If someone asked me to name something I really love and couldn’t bear to live without, I would have to say words.
Words, words, words.
Not simply as someone who likes to write things themselves, but far more generally, I love reading sentences which, for whatever reason – and there absolutely is not always a reason – they strike my senses as something undeniably beautiful.
Whether they be lyrics, a brief descriptive line, poetry or simply a sublime passage of non-fiction; it really doesn’t matter. Here’s one of my all-time favourite lyrics (‘Here We Go Again’, Operation Ivy):
Conditioned to self-interested with emotions locked away;
If that’s what they call ‘normal’ them I’d rather be insane
and a beautiful piece from Rupi Kaur’s infinitely-beautiful Milk and Honey:
love will come
and when love comes
love will hold you
love will call your name
and you will melt
love will hurt you but
love will never mean to
love will play no games
cause love knows life
has been hard enough already
The final two lines in this magnificent stanza, lifted from a beautiful poem entitled ‘Autumn Thoughts‘, by Kate Chapman, comprise one of the most wonderful couplets I have ever had the pleasure of reading.
Glowing, ruby-rich, burnished leaves
Skies blue and bright, dance on the breeze.
Frost-tipped, wood-smoke, and cosy days,
Snuggled up in a warming haze.
When I read George Orwell’s The Road to Wigan Pier (1937) in January, this passage in particular stood out to me.
A thousand influences constantly press a working man down into a passive rôle. He does not act, he is acted upon. He feels himself the slave of mysterious authority and has a firm conviction that ‘they’ will never allow him to do this, that and the other.
A line from Bertrand Russell’s ‘On Being Modern-Minded’ (Unpopular Essays, 1950), which I read only yesterday:
Beauty was abolished by artists in a revolt against the sugary insipidities of a philistine epoch and in a mood of fury in which satisfaction is to be derived only from what hurts.
This weekend I spent Friday and Saturday night, and a very pleasant Sunday afternoon, with a good friend, his girlfriend, and a friend of his. I had a really great time (thanks, Will, for inviting me). And I rather liked his friend: I adored her laugh, she was funny, had fantastic hair, and seemed an all-around lovely person. I genuinely loved her company. It took me until we had parted ways after a dog walk yesterday afternoon to excavate the courage to go and knock on her door – to no avail – and ask her out for a drink. So I did the classy thing and asked her on Facebook instead. She responded saying she was very flattered but doesn’t date the close friends of close friends, which is fair enough. She did say, however, that she would love to go on further dog walks; which is great because I really did enjoy her company. (She brought treats for all seven dogs as well as homemade vanilla and orange cupcakes for the humans, which were amazing – frosting applied on demand!) The point of this aside is to highlight the “words” aspect of my mind. Because (remember wordsmiths: never start a sentence with “because”) it is slightly ironic, to me, that she said she couldn’t go for a drink but would like to dog walk again, with a truly exquisite sentence. If you happen to read this, Nicole: I’m sorry; please focus on the compliments and ignore the fact that I’m about to quote you.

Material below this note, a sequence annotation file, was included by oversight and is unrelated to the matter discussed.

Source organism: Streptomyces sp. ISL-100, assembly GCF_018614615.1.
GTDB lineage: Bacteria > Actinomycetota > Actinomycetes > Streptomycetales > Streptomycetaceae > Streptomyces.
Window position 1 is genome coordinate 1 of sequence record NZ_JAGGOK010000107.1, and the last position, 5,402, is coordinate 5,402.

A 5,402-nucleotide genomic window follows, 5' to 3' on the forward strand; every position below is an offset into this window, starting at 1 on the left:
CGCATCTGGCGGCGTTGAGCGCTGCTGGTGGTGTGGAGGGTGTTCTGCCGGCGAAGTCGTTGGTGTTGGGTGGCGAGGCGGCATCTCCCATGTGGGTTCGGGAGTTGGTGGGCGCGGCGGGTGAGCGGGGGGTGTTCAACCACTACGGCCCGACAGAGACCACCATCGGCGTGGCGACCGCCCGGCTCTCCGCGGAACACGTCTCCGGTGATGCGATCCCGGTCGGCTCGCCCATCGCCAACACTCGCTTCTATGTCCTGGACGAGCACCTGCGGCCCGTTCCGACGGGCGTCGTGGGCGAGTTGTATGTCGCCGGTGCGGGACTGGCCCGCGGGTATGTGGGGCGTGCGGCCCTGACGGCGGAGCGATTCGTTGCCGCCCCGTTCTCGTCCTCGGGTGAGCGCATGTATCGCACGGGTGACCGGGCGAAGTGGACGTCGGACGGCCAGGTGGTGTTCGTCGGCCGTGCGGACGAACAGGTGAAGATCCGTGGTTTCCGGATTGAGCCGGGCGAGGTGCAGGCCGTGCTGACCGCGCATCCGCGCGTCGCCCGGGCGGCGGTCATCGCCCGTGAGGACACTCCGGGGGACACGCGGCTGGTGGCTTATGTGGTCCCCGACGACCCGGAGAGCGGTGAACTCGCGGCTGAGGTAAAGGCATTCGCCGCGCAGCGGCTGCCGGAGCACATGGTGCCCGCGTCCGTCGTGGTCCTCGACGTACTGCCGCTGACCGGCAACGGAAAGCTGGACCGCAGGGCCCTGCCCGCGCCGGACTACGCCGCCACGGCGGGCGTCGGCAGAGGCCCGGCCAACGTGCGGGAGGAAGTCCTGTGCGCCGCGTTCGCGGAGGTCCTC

I would still love to doggie walk with you and help acclimatise that beast of yours to good doggie etiquette…*
This is a reference to the fact that my spaniel went for no less than two of her dogs. (I do hope it didn’t have a bearing on her decision!) The point is, though, that there is nothing I find more attractive – or, dare I say: sexy – than a well-crafted line – and that string of words to me is so sublime it borders on the voluptuous.
It is at this point that I must concede I’ve probably let on more about myself than both was intended and is desirable.
I’ll finish with two lines from some of my favourite bloggers. The first isn’t from a blog per se, but the words of one of my best friends, Geek Magnifique, in an accompanying email she sent me some time ago including a blog post (open letter) she felt I should read in what was a very dark period in my life.
…I think you should read it. It’s an open letter to anyone struggling, and I want you to believe the words.*
I read that more times than I did the letter itself. She knew I needed help. She wanted to stop my pain. As always; thank you, Mel.
Stop trying to squeeze your huge, beautiful soul into small, stuffy spaces.
* My emphasis.